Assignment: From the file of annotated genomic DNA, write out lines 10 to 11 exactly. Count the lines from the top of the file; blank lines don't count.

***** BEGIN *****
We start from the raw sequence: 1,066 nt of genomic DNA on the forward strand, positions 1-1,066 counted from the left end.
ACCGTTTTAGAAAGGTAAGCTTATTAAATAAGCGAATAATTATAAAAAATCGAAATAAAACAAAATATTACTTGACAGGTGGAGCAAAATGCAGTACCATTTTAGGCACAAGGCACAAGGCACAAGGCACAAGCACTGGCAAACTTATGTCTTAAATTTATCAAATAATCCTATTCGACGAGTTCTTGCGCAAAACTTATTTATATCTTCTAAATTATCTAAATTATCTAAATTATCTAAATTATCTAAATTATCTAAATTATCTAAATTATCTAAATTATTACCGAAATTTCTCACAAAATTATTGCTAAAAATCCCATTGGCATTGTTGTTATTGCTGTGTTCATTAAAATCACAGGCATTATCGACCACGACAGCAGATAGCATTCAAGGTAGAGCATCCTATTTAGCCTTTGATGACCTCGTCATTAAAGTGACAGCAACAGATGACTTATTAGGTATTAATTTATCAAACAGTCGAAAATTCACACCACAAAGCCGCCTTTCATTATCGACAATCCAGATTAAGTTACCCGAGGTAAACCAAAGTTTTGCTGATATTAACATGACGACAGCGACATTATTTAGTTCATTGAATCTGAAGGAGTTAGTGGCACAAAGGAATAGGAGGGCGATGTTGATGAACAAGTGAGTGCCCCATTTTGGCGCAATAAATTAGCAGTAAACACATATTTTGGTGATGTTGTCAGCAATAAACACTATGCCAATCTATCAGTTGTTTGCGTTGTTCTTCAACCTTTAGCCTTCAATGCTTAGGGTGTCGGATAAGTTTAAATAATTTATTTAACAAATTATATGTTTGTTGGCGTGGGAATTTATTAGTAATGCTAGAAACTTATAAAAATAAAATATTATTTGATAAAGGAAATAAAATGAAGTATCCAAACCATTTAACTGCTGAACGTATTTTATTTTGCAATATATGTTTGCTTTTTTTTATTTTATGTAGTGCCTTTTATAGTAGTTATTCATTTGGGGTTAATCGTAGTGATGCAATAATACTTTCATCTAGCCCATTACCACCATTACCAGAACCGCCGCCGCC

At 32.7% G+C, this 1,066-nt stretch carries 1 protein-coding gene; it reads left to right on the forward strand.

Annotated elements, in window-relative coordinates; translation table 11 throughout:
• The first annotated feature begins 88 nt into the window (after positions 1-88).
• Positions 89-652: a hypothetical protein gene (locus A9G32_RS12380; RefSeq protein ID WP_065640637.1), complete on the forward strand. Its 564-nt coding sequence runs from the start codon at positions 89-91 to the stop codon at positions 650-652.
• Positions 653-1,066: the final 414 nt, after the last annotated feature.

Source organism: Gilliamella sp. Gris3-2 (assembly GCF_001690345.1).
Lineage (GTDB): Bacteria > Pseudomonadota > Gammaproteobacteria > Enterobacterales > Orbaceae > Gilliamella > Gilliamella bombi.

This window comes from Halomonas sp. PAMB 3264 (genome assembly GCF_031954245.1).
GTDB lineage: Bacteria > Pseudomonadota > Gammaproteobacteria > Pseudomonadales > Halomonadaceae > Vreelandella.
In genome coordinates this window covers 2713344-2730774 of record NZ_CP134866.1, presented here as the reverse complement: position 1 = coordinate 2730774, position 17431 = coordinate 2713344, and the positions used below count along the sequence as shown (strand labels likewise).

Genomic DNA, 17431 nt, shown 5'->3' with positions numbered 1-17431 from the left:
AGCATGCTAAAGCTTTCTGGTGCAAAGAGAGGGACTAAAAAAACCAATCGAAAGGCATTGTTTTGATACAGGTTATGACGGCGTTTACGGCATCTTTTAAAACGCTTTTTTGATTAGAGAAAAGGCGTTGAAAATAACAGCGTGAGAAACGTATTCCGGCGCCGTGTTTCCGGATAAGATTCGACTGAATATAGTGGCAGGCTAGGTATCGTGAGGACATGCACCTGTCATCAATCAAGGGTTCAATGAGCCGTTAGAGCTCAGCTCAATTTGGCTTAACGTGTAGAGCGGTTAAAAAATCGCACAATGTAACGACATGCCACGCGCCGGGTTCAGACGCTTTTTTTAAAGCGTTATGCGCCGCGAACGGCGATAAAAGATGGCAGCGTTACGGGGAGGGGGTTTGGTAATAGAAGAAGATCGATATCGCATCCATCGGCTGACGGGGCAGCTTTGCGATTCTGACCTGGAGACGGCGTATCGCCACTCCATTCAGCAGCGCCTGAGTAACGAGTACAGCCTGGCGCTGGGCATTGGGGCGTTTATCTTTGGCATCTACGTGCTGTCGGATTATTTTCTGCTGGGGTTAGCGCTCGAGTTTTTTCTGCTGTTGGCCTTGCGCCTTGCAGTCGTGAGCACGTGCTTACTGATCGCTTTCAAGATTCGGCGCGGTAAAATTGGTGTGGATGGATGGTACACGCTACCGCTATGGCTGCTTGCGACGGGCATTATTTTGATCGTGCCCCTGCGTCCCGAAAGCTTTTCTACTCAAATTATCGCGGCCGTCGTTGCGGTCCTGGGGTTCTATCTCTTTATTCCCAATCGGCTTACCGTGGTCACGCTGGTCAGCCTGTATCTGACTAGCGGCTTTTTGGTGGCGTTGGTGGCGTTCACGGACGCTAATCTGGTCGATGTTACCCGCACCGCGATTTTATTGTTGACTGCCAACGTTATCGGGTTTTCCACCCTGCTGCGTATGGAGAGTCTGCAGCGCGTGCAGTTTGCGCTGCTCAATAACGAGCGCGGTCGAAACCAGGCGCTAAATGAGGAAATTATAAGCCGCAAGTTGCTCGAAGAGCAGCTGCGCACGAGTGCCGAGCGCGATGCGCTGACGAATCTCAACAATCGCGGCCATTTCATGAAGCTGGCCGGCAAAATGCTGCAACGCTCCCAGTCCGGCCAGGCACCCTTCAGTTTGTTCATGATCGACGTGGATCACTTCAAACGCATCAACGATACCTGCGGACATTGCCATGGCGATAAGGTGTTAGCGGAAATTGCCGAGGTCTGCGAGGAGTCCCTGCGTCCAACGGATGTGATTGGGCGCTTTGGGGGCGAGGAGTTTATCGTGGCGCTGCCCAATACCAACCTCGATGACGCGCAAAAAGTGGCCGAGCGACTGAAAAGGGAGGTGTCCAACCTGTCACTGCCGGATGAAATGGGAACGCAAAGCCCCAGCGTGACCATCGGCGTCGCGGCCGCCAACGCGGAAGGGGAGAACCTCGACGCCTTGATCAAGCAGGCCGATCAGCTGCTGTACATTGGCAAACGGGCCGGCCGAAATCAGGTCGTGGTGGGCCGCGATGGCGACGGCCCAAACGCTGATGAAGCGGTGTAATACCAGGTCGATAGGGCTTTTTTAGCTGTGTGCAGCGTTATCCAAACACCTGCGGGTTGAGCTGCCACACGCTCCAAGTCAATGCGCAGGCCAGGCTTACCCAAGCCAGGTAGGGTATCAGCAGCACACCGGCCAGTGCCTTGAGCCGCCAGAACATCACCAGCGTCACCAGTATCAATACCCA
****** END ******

This window comes from Halomonas sp. PAMB 3264 (genome assembly GCF_031954245.1).
GTDB lineage: Bacteria > Pseudomonadota > Gammaproteobacteria > Pseudomonadales > Halomonadaceae > Vreelandella.